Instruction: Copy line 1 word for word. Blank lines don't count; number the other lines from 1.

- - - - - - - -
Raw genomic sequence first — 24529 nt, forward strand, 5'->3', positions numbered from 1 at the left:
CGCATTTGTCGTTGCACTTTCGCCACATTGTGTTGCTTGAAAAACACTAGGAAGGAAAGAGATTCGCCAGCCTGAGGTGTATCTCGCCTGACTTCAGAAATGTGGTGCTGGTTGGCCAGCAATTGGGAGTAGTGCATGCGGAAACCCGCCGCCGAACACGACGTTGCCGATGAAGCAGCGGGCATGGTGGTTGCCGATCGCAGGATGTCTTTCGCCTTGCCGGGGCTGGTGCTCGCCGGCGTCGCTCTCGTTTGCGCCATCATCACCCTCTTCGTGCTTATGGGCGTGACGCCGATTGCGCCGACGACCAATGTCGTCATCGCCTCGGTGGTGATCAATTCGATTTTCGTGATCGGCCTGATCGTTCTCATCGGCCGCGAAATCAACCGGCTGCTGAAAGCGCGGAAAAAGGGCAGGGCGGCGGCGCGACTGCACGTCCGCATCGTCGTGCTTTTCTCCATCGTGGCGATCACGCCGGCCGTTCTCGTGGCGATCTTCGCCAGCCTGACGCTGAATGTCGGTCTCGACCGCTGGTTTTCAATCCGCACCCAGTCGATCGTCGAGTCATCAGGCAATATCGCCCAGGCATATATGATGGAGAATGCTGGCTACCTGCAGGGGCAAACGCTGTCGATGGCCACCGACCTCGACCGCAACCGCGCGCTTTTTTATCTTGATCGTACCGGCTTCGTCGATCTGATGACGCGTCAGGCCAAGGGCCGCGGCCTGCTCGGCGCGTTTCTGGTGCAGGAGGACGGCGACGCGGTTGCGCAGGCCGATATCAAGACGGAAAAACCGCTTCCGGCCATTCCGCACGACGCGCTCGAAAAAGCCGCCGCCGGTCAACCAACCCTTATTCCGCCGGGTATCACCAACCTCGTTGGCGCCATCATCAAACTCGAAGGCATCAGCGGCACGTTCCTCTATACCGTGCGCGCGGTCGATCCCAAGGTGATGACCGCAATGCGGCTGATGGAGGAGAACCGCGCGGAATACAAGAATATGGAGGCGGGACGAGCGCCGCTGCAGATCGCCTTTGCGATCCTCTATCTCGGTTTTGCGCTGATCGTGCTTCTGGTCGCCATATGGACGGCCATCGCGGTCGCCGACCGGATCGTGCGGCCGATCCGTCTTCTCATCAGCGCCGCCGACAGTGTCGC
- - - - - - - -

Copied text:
Raw genomic sequence first — 24529 nt, forward strand, 5'->3', positions numbered from 1 at the left: